8

The title is quite self-explanatory. Is there a built-in mechanism to support Created and Edited timestamps on records in a code-first database in Entity Framework Core?

Something like :created_at and :updated_at in Ruby on Rails migrations. I could not find any documentation concerning this. If no out-of-the-box mechanism is present, is there a best practice how to implement those columns?

  • 2
    Also note: You need to public override int SaveChanges(bool acceptAllChangesOnSuccess) in Core – Christian Gollhardt Oct 25 '17 at 8:33
  • 2
    @ChristianGollhardt This is not a duplicate. The other post is not EF Core specific. Many of the EF Core API's are completely different. – mattnedrich Oct 31 '18 at 22:27
  • The answer is: no. The duplicate is a viable alternative. – Gert Arnold Jun 20 at 14:41
4

The non EF Core solutions don't apply to EF Core without some amount of rework. I wanted to allow certain entities to have CreatedAt and LastModified timestamps that updated in a reasonably automated way. This is what I ended up doing.

  1. Defined an interface - ITimeStampedModel that my models could inherit from that required them to have the timestamps I wanted:

    public interface ITimeStampedModel
    {
        DateTime CreatedAt {get; set;}
        DateTime LastModified {get; set;}
    }
    
  2. Override SaveChanges on my DbContext to look for new or modified models, and update their timestamps appropriately:

    public override int SaveChanges()
    {
        var newEntities = this.ChangeTracker.Entries()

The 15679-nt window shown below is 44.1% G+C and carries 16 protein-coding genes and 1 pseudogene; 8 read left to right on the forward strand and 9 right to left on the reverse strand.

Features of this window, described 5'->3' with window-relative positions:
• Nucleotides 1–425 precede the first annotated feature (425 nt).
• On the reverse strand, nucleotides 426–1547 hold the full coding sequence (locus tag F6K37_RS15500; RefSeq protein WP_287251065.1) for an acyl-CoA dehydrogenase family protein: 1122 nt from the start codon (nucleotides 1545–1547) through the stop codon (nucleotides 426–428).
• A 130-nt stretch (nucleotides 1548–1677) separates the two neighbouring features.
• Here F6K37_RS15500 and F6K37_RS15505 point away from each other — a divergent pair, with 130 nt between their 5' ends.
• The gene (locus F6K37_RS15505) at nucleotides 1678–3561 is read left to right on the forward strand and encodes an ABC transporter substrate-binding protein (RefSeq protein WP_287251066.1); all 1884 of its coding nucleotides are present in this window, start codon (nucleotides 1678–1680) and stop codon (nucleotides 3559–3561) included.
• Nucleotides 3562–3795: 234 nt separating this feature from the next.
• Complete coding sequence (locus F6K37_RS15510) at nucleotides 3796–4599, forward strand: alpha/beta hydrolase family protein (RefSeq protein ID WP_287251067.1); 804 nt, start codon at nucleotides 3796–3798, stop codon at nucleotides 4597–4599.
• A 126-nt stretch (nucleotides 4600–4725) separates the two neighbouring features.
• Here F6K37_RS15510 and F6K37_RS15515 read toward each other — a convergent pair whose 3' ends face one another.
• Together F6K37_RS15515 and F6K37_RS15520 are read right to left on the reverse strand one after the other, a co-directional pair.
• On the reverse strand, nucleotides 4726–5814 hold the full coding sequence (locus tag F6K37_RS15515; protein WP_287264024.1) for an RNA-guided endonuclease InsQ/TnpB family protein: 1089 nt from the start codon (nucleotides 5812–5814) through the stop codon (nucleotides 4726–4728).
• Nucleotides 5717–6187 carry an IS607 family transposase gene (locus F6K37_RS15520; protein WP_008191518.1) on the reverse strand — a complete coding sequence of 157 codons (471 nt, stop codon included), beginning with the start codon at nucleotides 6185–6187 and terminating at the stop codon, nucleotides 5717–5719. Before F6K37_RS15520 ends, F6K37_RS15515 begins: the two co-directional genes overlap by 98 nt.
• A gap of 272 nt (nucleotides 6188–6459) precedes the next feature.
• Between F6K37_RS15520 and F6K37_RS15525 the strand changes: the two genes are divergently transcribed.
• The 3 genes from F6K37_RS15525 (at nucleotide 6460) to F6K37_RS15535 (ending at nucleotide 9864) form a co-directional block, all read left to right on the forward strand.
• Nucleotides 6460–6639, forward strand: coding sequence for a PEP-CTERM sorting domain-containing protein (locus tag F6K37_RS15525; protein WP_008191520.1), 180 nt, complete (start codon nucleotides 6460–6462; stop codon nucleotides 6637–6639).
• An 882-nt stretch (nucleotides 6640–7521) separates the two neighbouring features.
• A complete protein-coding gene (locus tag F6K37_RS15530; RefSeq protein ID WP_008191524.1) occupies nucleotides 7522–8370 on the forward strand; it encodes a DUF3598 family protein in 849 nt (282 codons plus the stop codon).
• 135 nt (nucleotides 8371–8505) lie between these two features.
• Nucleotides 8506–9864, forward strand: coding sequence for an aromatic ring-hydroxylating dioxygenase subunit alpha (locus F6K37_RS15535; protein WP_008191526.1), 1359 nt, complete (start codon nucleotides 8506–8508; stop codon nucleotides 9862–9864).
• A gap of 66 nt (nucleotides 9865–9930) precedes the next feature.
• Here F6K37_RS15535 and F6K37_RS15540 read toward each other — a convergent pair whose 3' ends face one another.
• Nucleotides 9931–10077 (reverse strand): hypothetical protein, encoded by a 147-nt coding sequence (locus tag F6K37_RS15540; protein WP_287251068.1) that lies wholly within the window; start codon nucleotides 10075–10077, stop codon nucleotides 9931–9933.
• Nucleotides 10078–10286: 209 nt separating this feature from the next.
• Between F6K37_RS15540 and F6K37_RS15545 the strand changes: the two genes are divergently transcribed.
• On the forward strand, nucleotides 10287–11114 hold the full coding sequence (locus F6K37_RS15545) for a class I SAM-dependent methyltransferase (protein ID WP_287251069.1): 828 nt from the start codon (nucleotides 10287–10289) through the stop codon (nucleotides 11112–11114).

.Where(
                x => x.State == EntityState.Added &&
                x.Entity != null &&
                x.Entity as ITimeStampedModel != null
                )
            .Select(x => x.Entity as ITimeStampedModel);
    
        var modifiedEntities = this.ChangeTracker.Entries() 
            .Where(
                x => x.State == EntityState.Modified &&
                x.Entity != null &&
                x.Entity as ITimeStampedModel != null
                )
            .Select(x => x.Entity as ITimeStampedModel);
    
        foreach (var newEntity in newEntities)
        {
            newEntity.CreatedAt = DateTime.UtcNow;
            newEntity.LastModified = DateTime.UtcNow;
        }
    
        foreach (var modifiedEntity in modifiedEntities)
        {
            modifiedEntity.LastModified = DateTime.UtcNow;
        }
    
        return base.SaveChanges();
    }
    

Anyone have a better solution?

| improve this answer | |
  • I'd recommend to look for a way to update to set the time in the database instead of in the code. If the update to the database is done in batches or if the query takes a long time, the time won't be accurate. I'd say an entry's modified date should be set when it enters the database. – S. ten Brinke Nov 28 '18 at 13:30
  • 1
    @S.tenBrinke of course that would be better, but I wasn't able to find any easy-to-use and manage way of doing that alongside EF Core. It could perhaps he done with DB triggers, but then you would need to manage the triggers for each table (doesn't seem to scale very well). If you have any ideas please share them. – mattnedrich Nov 29 '18 at 14:35

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